Supervolcano in Italy begins to stir after 500 years


The supervolcano Campi Flegri, or “burning fields” in Italian, which is located near Naples, is showing signs of activity after lying dormant for almost 500 years.

The 12 km-wide cauldron is releasing increasing amounts of carbon monoxide and boiling mud. Small tremors can also be felt around the area.

The region has only had two major eruptions, 35,000 years ago and 12,000 years ago.


A “smaller” explosion occurred in 1538: it lasted eight days and formed the Monte Nuovo mountain.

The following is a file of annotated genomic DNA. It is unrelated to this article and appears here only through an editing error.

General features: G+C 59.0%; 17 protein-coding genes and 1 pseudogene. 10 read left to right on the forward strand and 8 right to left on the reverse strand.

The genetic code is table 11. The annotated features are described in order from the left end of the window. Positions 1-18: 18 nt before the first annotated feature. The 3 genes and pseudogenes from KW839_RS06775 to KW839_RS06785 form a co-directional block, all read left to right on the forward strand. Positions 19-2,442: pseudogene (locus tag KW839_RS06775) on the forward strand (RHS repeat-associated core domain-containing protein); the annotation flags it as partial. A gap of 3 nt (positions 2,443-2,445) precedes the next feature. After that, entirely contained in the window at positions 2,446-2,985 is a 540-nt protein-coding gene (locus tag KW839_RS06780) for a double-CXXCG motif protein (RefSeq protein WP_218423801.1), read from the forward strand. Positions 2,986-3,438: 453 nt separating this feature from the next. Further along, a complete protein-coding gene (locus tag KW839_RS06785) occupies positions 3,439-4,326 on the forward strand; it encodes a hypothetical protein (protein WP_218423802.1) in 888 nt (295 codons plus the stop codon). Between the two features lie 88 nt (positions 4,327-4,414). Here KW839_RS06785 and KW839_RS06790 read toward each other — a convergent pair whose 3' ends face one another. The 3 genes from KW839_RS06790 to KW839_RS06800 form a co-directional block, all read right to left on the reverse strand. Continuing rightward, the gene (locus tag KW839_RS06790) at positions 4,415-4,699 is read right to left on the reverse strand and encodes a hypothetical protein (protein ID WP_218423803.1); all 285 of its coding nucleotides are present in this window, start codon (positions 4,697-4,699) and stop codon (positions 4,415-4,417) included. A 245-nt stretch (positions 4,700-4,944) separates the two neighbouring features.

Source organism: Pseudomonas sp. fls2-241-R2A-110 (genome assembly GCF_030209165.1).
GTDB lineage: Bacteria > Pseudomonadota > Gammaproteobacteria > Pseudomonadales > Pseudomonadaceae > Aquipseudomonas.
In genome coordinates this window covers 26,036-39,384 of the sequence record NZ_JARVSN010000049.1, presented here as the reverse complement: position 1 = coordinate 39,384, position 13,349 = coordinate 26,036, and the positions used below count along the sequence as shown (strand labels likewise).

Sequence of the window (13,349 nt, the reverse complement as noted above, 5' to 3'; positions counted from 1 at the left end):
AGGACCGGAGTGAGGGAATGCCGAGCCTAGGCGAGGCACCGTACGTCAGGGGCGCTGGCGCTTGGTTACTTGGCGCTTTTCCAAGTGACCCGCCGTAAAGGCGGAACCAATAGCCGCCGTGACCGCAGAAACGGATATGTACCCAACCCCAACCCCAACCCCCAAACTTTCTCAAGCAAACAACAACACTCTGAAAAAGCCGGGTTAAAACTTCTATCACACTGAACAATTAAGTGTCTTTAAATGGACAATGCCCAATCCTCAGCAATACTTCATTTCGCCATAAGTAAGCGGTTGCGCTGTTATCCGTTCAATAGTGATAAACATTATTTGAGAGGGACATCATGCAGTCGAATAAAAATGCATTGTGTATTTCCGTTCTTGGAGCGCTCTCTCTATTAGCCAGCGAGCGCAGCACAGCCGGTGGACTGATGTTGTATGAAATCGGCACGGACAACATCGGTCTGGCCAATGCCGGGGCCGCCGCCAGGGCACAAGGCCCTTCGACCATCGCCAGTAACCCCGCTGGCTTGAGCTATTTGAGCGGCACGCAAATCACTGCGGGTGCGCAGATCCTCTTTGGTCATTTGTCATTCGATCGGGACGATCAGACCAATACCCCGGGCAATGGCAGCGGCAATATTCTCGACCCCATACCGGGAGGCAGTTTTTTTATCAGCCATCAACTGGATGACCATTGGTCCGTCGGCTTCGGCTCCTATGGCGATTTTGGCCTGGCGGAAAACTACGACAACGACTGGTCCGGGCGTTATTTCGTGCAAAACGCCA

The Campi Flegri has become restless over the past 60 years, most notably in 1983-84 when the ground surrounding the mountain rose by almost 6 feet.

In 2012, Italian authorities raised the threat level from green to yellow, meaning that the area requires scientific monitoring.

An hour’s drive from the infamous Mount Vesuvius, the supervolcano is said to have contributed to the demise of Neanderthals in Europe.

The area is now a regional park, filled with hot springs and geysers as well as being home to more than 500,000 people.

Scientists say it is impossible to predict exactly what is going to happen in the region but many fear the worst.



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